Snow showers will dust Carroll County overnight Thursday, only to make way for a “significant storm” Saturday evening, which will be followed by a steep temperature drop Sunday, forecasters say.
Winter is here, and it’s preparing to pack a punch.
Precipitation in the form of snow will begin to fall in the late afternoon or early evening Thursday, with the bulk occurring overnight, said Kyle Pallozzi, a meteorologist with the National Weather Service’s Baltimore-Washington office.
Carroll County will see 1 to 2 inches of accumulation, said Keith Krichinsky, director of Foot’s Forecast. “It’s what I call a nuisance type of snow. It’s not really going to be anything that’s plowable … more so a pain in the butt for everybody than it is something to really enjoy.”
Overnight snow showers Thursday are expected to end by Friday morning, Pallozzi added.
Where Thursday’s snow seems likely to be a nuisance, a weekend storm is looking more and more considerable, the forecasters agree.
“This weekend will be a much more significant storm,” Pallozzi said. A wintry mix will break out Saturday evening but turn to rain Sunday morning, he added.
Any wetness could become a big issue considering the “very strong” cold front that will move in Sunday morning, Pallozzi added. “That could result in flash freezing of any remaining standing water.”
Folks taking to the roads Sunday and Monday should proceed with a heightened sense of caution, Krichinsky said, as temperatures over a period of six to 10 hours Sunday will drop about 25 degrees.
“Anything that’s wet, like where roads have been treated and are wet but not completely dry, will freeze into black ice,” he said. “It’s going to be a definite issue.”
These conditions present a challenge for the crews that work to keep the roads safe for travelers because it’s difficult to know when the weather will transition from snow to rain to ice, said Jim Cook, chief of the Carroll County Bureau of Roads Operations.
Regardless, the plow trucks will be loaded with salt with crews on standby, ready to go, Cook said.
Salt is the only tool Department of Public Works crews have to fight ice, said Doug Brown, the county’s deputy director of public works. “It provides traction because it’s rough and rocky” and, as cars drive over it, the salt breaks up and spreads to help to melt frozen material.
But once it drops down near zero or below, Cook explained, salt only functions as added traction — its melting capacity reduced.
“If you don’t have to work or go out ...” Brown said, the best thing residents can do to help public works crews is stay off the roads.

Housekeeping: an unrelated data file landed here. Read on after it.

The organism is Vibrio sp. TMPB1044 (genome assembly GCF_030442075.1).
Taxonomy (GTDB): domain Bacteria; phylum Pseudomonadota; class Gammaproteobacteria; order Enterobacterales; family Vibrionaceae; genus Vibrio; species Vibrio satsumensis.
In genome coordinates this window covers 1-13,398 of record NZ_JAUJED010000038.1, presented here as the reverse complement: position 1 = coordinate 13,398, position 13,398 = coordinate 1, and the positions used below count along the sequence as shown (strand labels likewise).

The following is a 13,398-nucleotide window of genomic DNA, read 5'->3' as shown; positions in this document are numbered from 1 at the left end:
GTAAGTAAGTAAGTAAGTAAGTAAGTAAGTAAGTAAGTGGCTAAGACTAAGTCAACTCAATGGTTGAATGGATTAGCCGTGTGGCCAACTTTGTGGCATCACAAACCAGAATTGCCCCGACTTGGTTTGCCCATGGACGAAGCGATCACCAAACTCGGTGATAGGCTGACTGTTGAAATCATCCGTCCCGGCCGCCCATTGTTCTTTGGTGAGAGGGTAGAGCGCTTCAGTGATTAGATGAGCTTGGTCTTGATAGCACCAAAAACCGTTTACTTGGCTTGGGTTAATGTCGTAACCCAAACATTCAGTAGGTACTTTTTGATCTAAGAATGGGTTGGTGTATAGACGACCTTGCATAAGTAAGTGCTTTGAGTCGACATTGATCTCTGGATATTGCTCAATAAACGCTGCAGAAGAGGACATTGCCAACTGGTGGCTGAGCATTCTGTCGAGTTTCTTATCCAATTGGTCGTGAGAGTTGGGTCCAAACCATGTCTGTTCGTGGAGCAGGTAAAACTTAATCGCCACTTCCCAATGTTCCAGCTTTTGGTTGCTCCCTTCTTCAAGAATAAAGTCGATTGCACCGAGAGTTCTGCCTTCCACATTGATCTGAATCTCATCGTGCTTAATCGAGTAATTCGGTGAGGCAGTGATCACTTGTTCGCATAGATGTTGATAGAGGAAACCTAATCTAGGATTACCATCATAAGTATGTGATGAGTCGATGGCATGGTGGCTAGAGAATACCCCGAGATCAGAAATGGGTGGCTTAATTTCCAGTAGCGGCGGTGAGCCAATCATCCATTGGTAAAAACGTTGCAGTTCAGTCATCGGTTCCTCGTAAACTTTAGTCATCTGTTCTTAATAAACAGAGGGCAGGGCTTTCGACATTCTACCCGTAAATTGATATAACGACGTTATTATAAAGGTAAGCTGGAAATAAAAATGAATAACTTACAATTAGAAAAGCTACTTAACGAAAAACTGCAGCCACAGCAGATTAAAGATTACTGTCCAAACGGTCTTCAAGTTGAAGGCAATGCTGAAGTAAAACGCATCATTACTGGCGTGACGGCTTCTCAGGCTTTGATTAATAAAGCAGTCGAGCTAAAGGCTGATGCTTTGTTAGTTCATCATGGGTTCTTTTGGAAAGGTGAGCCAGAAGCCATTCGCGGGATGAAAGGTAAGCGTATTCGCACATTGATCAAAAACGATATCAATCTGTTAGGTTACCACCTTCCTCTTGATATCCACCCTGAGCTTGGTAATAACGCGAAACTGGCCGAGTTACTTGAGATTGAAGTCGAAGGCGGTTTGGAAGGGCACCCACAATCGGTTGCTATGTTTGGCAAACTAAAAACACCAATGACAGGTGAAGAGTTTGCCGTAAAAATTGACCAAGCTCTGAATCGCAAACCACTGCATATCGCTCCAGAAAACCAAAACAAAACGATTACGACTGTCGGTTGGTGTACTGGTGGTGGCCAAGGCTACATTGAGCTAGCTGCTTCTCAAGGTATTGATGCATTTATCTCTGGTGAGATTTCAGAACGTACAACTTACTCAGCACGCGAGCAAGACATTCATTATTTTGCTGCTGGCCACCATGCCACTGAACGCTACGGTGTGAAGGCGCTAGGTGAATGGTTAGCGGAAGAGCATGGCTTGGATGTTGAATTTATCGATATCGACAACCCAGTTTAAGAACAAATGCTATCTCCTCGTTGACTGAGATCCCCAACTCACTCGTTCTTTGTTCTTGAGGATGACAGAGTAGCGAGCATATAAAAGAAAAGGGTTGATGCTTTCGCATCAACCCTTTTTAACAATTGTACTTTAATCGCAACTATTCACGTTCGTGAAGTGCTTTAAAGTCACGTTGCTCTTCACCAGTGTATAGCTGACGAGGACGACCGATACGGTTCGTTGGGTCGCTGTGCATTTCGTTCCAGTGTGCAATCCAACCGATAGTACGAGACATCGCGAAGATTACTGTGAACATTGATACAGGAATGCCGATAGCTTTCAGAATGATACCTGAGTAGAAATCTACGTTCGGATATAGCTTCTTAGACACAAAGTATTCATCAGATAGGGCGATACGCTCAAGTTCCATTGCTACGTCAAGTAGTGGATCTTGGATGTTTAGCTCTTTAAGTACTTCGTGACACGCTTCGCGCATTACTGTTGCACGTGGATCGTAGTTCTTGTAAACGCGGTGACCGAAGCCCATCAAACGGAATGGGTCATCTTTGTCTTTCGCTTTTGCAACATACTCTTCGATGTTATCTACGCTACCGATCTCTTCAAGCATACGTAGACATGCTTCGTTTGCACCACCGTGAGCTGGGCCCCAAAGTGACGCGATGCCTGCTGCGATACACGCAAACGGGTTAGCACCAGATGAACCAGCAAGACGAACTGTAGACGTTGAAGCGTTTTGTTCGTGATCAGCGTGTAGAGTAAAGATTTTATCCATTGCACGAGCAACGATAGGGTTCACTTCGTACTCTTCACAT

The Carroll County Emergency Management team encourages residents to stay informed about impending weather, said Valerie Hawkins, the acting emergency manager.
She said residents should always be prepared with emergency supplies for at least 72 hours.
Supplies should include water, shelf-stable food, batteries and, in the case of a power outage, devices should be charged, Hawkins said. She also advised to make sure you have any needed medications.
In the case of inclement weather or a power outage, residents should plan to check on their neighbors, she said. “The way we always get through large storms is by the community coming together.”
Carroll County has a very resilient community, she said. “Folks here are good at preparing for emergencies.”
Pallozzi described the cold front moving into the area Sunday as the “coldest air mass of the season” and said low temperatures will drop to the single digits Sunday night. The front will feature strong winds, with sub-zero wind chills, he added.
Bitter cold will hang around through Tuesday, though the winds should dissipate by then, Pallozzi explained.
The splitting of the polar vortex into three pieces is what’s causing the forthcoming cold, Krichinsky said. “One piece that is over the eastern half of the United States is a significant chunk of cold air.”
Even in Orlando, Florida, the high temperature on Monday is going to be in the 40s, Krichinsky predicts. Temperatures in that area are in the 70s now.
And while it may warm up a few degrees, don’t expect the cold dissipate right away, Krichinsky said.
“We’ll be lucky to see temps raise out of the 20s to low 30s next week.”